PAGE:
I used to love a good route plan. Half an hours drive in London – checking the map, choosing a route, memorising the turns. The satisfaction of getting there hassle free, or the excitement / mild panic of knowing you’d gone wrong somewhere, parking up, looking at street signs around you and working out where you were and how to get where you need to be (again). Re-memorising. No blue dot, immediately locating you in a sea of streets. The modern day ‘you are here’ arrow, connecting you seamlessly to where you need to be. Giving you alternative routes, timings and to the second traffic updates. (And that’s all just on your phone – it doesn’t even include the almost redundant tom tom)
I had an argument / discussion with someone recently about some friends who, given a pivotal role in another friends life event, turned up 15mins late. I thought it unacceptable, because you know how long journeys will take these days. Google has mapped it. Its simple. No excuses. I am eternally guilty of arriving a tube station not knowing where the exact location of my destination is, and only finding the Red Pin minutes before my meeting. However I always leave ample time and check all possible travel routes and apps to get there on time. Especially when it really, really matters.
Sums, routes, recipes, memories, relationships – those are just some of the things that technology has simplified for us, made so straightforward that we don’t need to think or memorise. Ever. What impact will that have on our brains? Does it free up space for other thinking? Or does it slow down our processing and will our children, and their children, become hopeless self-navigators with bizarrely large thumbs, poor maths skills, short memories – unaware of the real world around them?
I don’t know, but its a bit terrifying. I know technology frees us in so many ways, and expands our world and the possibilities within it. But what do we forfeit in brain terms for this?
Our brains just aren’t quite as clever as I think we all think they are. I’m reading a fantastic book by David Rock – Your Brain at Work – and trying to digest it all to create a workshop that reflects even some of the amazing tips he has.
I’m sure I’ll share more over time but for today I think this is the key one…
Our brains haven’t developed as fast as we have as a species. They are still fairly set to preserve energy. Deep, difficult, creative thinking is the most energy zapping of them all and the brain doesn’t WANT to do them.
Thats why its so hard to focus on that new thing, that big piece of work. Not only does your conscious mind have a mild aversion to it, but your brain itself is far happier reading emails and ticking easy things off the list.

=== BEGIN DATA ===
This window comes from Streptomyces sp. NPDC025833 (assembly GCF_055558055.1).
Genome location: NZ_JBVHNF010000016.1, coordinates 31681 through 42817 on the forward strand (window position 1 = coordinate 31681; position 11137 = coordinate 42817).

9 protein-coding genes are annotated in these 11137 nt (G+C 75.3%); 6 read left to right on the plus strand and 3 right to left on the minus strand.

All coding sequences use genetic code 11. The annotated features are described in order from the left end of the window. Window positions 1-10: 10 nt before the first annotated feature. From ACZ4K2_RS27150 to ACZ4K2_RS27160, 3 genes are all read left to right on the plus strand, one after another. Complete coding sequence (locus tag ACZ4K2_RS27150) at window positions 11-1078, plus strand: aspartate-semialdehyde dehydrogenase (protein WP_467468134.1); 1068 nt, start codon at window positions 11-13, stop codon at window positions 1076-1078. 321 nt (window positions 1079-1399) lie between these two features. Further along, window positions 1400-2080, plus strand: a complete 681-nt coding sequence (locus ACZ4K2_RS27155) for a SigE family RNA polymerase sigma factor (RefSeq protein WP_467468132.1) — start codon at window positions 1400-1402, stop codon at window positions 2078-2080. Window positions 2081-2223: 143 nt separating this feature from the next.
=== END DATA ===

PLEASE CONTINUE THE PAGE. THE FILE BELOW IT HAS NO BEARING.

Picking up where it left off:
How do we help our brains?
Don’t try to do too many of these tough tasks in one day. Your brain only has a certain amount of energy per day and no amount of caffeine can change that. So prioritise and try one at a time / per day if you can.
Also, attack any creative tasks at once. The brain will use energy flitting between admin / creativity / practical tasks. The more you say focused on one type of task, the less energy you’ll use….
Interested? Buy it by clicking here or read more about it and David Rock here
(no, I’m not on commission its just great!)
I just delivered a short and snappy workshop on the brain to the brilliant team at Ashoka.
It was all about how a little knowledge about our very own mind engine works goes quite a long way.
Their favourite bits were:
- The fact that trying to do two things (or more!) at once makes our mental capacity less effective – 3 x less effective than that of someone smoking cannabis
- That for every negative piece of information we need to hear 5 positive ones to keep thinking well – so be appreciative people!
- That we all hold negative assumptions about ourselves and tasks we face, and asking yourself ‘what am I assuming that is stopping me’ is a really helpful thing to do when you’re feeling a bit off centre
- That prioritising your day takes a lot of brain energy but is worth it as it will save energy in the long run, especially if you chunk your days and do similar tasks together i.e. creative ones, admin. Sounds really dull but it works!
- That an understanding of the brains make up and science can be very useful at work and at home!
Thank you for having me Ashoka!
If you’re interested, read more here:
David Rock, Your Brain at Work and Managing with the brain in mind
Nancy Kline, More Time to Think
Daniel Siegel, Mindsight
And Ashokas recommendation:
Jonah Lehrer, How creativity works.